Consumption, Stock Returns, and the Gains from International Risk-Sharing
Standard theoretical models predict that domestic residents should diversify their portfolios into foreign assets much more than observed in practice. Whether this lack of diversification is important depends upon the potential gains from risk-sharing. General equilibrium models and consumption data tend to find that the costs are small, typically less than «% of permanent consumption. On the other hand, stock returns imply gains that are several hundred times larger. In this paper, I examine the reasons for these differences. I find that the primary differences are due to either: (a) the much higher variability of stocks, and/or (b) the higher degree of risk aversion required to reconcile an international equity premium. On the other hand, the significant differences do not arise treating stock returns as exogenous.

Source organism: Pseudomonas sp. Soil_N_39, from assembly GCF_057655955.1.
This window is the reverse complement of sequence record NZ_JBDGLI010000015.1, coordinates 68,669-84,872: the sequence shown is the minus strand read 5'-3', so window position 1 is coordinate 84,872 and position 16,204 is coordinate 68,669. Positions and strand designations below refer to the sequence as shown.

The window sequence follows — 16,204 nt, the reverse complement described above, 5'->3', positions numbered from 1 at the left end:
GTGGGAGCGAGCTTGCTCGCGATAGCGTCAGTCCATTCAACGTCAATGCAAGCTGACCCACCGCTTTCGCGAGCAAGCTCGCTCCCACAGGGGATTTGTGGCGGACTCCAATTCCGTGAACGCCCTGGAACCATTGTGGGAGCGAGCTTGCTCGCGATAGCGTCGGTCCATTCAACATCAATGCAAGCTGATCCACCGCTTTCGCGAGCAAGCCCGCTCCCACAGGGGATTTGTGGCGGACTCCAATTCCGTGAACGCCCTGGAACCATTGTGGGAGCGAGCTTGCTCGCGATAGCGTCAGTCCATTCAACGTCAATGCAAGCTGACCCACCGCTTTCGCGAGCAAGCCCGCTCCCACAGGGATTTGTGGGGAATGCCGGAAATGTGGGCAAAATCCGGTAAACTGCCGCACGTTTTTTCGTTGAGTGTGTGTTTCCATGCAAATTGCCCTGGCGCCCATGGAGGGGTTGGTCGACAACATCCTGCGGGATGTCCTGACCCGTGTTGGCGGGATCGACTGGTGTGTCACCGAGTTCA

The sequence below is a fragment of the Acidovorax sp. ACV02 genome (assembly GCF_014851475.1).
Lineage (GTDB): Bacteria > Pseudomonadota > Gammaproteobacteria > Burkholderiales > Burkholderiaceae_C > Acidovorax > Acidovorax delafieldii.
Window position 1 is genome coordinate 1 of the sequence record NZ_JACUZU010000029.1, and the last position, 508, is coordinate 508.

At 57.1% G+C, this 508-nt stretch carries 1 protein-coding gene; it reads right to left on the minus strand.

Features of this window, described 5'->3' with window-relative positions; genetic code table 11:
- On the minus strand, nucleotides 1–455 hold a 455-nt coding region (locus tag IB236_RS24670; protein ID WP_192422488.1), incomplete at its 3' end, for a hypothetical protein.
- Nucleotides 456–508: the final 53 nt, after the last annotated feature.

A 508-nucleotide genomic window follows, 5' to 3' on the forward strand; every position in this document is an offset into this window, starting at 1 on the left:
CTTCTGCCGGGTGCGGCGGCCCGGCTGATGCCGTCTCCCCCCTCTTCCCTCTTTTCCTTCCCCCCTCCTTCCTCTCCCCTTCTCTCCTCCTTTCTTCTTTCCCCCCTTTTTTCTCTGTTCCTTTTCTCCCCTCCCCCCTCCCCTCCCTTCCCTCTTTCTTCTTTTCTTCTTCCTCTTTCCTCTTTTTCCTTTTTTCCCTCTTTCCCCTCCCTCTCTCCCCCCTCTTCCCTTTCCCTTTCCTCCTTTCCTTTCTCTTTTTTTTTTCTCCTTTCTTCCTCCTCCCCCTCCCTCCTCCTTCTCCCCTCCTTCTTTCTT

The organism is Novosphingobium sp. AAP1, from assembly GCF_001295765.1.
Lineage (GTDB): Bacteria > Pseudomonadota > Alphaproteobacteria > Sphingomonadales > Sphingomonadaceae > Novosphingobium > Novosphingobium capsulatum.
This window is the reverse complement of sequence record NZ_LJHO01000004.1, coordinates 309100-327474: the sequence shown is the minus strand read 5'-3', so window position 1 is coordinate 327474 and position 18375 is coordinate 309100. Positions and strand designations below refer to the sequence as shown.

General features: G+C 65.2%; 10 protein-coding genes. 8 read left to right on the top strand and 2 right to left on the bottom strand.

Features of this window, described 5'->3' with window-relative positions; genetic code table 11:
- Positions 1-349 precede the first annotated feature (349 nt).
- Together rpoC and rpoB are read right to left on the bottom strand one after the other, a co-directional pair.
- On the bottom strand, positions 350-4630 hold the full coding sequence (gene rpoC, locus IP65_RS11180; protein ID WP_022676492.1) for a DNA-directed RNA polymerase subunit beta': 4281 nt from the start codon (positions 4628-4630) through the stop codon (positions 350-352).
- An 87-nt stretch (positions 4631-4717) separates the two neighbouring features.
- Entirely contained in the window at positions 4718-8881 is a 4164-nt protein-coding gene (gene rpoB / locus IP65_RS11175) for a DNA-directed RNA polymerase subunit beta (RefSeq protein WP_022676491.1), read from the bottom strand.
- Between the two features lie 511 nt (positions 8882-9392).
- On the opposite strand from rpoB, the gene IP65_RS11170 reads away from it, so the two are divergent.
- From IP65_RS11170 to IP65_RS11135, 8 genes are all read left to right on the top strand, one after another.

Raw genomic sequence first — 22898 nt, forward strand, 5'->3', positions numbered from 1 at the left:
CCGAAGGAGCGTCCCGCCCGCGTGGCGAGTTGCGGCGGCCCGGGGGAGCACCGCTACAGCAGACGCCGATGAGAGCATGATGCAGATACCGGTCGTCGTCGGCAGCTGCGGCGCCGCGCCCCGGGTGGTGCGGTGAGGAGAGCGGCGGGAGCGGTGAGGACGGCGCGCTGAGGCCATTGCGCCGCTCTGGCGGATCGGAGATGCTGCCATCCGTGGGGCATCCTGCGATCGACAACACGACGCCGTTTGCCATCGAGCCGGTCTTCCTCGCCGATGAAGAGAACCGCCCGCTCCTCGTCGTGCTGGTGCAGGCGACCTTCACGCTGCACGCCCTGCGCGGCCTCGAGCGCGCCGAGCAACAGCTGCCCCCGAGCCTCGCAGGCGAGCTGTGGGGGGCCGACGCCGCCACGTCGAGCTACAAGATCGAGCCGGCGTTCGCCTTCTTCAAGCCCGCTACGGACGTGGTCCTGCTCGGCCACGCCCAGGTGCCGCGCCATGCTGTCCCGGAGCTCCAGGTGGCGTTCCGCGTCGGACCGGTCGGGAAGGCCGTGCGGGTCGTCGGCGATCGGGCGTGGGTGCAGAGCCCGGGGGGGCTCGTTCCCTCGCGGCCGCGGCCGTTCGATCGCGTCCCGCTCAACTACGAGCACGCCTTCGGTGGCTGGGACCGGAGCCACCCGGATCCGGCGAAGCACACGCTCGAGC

|Date of creation:||Jan 1996|
|Publication status:||published as Lewis, Karen K. "Why Do Stocks And Consumption Imply Such Different Gains From International Risk Sharing?," Journal of International Economics, 2000, v52(1,Oct), 1-35.|
|Contact details of provider:|| Postal: National Bureau of Economic Research, 1050 Massachusetts Avenue Cambridge, MA 02138, U.S.A.|
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